Great swords meant for fighting have a pronounced distal taper, and the last 200mm or so of a fighting sword (not to be confused with a 'bearing sword', which so many of the surviving great swords are!) is only about 3mm or so thick, going down to about 2mm as Peter said, so thin that if you stand them on their point, they bow under their own weight. The tips are often very flat, and almost seem to disappear when the sword is turned edge on; as Dr. Michael Lacy once put it, "It's like fighting with a six foot razor blade". This is why they so often become wider toward the tip. It is not uncommon for surviving fighting swords to have had some or most of the 'business end' broken off and been retipped; the armoury at Graz has several examples, some of them almost ludicrously short. Most of the fighting swords I've seen average roughly 8mm thick at the ricasso, but I have seen a couple as thick as 10mm. The 'flukes' coming off the blade often did not become much thinner towards their tips.
jamesarlen.com
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Timo Nieminen




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PostPosted: Mon 19 Apr, 2010 3:16 pm    Post subject:         Reply with quote

The comments about really thin tip sections of the blade are accurate. Note that this extreme thinning means that the end of the blade will be lenticular (lens-shaped), not diamond, in section. (Or lenticular all the way, or hexagonal with lenticular tip, or ...). John Clements' essay on the ARMA site, http://www.thearma.org/essays/2HGS.html, has some measurements.

Your blade is on the wider end of the range, and should be on the thinner end to keep the weight down.

(Clements' essay also has a couple of pictures of hooks on crosses like yours, one of the examples looks like a bearing sword/parade sword. I still don't like the grip-ward hook.)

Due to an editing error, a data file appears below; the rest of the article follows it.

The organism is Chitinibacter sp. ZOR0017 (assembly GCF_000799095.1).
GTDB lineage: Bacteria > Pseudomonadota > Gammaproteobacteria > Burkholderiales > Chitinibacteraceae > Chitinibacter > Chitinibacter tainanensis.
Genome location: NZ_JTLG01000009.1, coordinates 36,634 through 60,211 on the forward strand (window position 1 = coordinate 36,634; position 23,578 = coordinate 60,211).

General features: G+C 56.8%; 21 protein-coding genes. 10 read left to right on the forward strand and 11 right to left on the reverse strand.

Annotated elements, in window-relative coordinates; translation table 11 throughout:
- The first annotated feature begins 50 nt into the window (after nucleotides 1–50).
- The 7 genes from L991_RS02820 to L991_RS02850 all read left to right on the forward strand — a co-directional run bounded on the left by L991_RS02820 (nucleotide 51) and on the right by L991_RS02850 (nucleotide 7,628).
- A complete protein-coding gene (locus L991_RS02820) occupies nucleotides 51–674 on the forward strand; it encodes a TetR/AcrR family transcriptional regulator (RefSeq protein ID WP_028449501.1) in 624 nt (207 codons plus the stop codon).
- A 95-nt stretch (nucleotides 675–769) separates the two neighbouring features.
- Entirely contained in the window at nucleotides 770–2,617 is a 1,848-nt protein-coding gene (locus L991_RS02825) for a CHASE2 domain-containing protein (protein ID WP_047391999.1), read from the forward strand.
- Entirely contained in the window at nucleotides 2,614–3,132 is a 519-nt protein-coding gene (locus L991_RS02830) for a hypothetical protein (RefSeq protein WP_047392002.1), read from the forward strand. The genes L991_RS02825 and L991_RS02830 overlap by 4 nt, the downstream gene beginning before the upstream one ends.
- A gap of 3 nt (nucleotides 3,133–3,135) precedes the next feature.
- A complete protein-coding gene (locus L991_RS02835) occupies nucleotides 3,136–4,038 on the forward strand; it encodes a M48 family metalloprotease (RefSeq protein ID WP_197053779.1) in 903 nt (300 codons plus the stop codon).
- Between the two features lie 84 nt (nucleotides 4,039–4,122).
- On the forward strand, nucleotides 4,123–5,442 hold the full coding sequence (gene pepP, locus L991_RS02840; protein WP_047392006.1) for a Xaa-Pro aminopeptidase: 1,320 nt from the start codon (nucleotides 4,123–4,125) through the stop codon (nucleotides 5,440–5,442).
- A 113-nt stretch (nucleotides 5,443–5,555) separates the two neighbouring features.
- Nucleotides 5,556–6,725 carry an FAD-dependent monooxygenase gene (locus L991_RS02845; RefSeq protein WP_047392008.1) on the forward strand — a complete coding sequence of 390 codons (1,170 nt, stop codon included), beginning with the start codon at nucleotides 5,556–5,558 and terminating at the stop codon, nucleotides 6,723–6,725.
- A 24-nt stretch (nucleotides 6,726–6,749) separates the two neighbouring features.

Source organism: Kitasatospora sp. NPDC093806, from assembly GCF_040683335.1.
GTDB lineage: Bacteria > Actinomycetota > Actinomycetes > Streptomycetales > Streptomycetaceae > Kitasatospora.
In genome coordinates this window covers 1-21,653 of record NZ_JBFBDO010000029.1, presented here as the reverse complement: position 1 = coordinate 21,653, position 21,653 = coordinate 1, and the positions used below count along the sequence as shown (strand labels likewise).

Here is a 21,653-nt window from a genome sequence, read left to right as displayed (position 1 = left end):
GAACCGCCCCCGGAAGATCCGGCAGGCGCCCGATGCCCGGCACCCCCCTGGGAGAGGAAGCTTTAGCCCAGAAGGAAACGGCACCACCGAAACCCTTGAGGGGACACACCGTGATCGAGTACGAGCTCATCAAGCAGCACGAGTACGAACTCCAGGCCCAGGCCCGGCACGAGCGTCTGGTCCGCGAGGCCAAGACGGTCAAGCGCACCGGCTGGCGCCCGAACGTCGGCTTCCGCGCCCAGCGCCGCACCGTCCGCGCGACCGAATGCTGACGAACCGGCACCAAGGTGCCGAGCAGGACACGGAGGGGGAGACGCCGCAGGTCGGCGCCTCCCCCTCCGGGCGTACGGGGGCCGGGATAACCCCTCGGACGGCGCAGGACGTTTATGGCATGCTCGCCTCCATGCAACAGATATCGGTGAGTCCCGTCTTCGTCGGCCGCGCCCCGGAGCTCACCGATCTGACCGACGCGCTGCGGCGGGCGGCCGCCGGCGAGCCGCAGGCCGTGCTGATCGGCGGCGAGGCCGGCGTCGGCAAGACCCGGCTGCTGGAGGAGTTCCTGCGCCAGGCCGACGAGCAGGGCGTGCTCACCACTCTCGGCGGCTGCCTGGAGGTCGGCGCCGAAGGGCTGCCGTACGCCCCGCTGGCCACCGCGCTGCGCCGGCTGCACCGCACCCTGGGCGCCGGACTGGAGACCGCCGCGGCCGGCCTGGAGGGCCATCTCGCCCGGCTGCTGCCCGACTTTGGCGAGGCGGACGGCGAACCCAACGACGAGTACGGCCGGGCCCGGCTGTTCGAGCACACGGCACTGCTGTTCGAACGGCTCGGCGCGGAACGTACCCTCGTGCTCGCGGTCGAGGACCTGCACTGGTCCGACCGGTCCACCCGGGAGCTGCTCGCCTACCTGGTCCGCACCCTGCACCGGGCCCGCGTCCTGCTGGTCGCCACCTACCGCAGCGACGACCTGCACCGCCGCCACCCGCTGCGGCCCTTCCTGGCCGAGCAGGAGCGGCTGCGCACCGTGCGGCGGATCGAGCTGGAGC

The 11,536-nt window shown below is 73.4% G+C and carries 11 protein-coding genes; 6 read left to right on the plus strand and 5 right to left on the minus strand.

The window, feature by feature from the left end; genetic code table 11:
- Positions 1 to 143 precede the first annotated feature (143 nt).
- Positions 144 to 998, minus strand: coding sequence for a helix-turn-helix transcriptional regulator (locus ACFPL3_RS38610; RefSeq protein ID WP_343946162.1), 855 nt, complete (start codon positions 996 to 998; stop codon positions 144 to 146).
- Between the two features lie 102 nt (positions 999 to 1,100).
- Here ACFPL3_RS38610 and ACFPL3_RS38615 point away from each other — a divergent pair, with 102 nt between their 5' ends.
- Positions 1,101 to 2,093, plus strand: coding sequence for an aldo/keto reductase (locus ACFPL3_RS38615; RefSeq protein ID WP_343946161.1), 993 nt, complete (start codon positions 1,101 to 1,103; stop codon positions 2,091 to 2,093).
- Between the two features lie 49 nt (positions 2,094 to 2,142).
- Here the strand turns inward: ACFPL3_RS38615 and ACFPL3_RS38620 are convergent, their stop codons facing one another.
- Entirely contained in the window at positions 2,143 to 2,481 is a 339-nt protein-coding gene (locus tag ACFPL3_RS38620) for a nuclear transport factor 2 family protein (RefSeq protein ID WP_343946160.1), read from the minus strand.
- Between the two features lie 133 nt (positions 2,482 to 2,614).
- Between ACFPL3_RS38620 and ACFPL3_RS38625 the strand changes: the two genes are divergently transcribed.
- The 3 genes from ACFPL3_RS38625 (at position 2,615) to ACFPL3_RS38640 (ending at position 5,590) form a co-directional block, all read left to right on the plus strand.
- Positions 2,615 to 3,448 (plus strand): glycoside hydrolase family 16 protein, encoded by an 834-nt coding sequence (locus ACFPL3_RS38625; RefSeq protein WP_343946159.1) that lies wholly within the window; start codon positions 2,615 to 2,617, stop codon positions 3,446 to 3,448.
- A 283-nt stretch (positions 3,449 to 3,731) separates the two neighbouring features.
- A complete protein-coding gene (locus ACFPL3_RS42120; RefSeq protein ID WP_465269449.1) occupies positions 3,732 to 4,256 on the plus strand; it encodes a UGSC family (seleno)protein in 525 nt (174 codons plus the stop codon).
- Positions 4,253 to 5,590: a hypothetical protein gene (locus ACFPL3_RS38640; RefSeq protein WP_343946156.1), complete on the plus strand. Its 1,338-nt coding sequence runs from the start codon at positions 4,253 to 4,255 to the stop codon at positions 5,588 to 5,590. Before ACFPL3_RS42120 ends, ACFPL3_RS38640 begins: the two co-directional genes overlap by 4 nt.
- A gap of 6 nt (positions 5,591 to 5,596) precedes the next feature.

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Walter S




Location: Czech Republic
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PostPosted: Mon 19 Apr, 2010 5:30 pm    Post subject:         Reply with quote

I thank you for your helpful comments.

My sword is designed so that the blade is as long as realistically possible, hence the somewhat short ricasso and hilt. Both are within ranges observed on photos though.

It is quite likely that some photos which I used for reference were parade swords - I can't really distinguish them.

I will change the grip, pommel and crossguard. Blade only maybe (I will explain why). I'm gonna ask few specific questions:

1) Pommel - how is this type of pommel supposed to end? Plain or with nut? I seen both, but it seems authentic ones usually don't have nut.

2) Grip - I don't like the cigar shaped grips much. Is the current older style of grip out of place or just less likely.

3) Crossguard - I will probably put fleur de lys inside the siderings. I want to have crossguard appropriate for a fighting sword (not parade sword), but I'm not really sure how to distinguish these. Does this seem to be a fighting sword? http://www.myArmoury.com/albums/displayimage.php?pos=-1728 Peter mentioned beast heads and other decorations, are these possible for a fighting sword? If yes, is there a picture where I can see something like that?

4) Blade - I'm aware the current blade would be too heavy for a fighting sword. I know exactly where the problems are - the the blade is too thick overally and too wide at the ricasso. Thinning it will bring down weight from 4kg to 3kg, also narrowing it at ricasso from 6cm to 4.5cm will bring weight down to manageable 2.5kg. I'm not sure about thinning the blade, because making the sword hard to see would be rather bad. I'm concerned that making the blade same width along entire length could make the blade look blunt/less capable than when slightly tapered.
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Jean Thibodeau




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PostPosted: Mon 19 Apr, 2010 7:35 pm    Post subject:         Reply with quote

Well for a computer game the sword can be " cheated " a bit so that it will be easy to see and not disappear if viewed edge wise with a very thin blade near the tip.

But Peter's advice I would take to heart since he is a high end designer and researcher and has personal experience seeing, measuring and handling museum pieces up close in his research for his own work and for his work designing the Albion line of swords.

So start by basing the design on what a real sword would be dimensioned and then make the necessary changes for the game: In any case the sword will look a lot more authentic/realistic than most game swords.

Your design may be off in details but still very good if you started with little knowledge before you started doing the research.

There are 3 possible swords on this page:

http://www.deltin.net/16thc.htm

This one is the closest to what I think you are aiming for:
http://www.deltin.net/2162.htm

This one is more ornate but still a real fighting sword:
http://www.deltin.net/5168.htm

You can easily give up your freedom. You have to fight hard to get it back!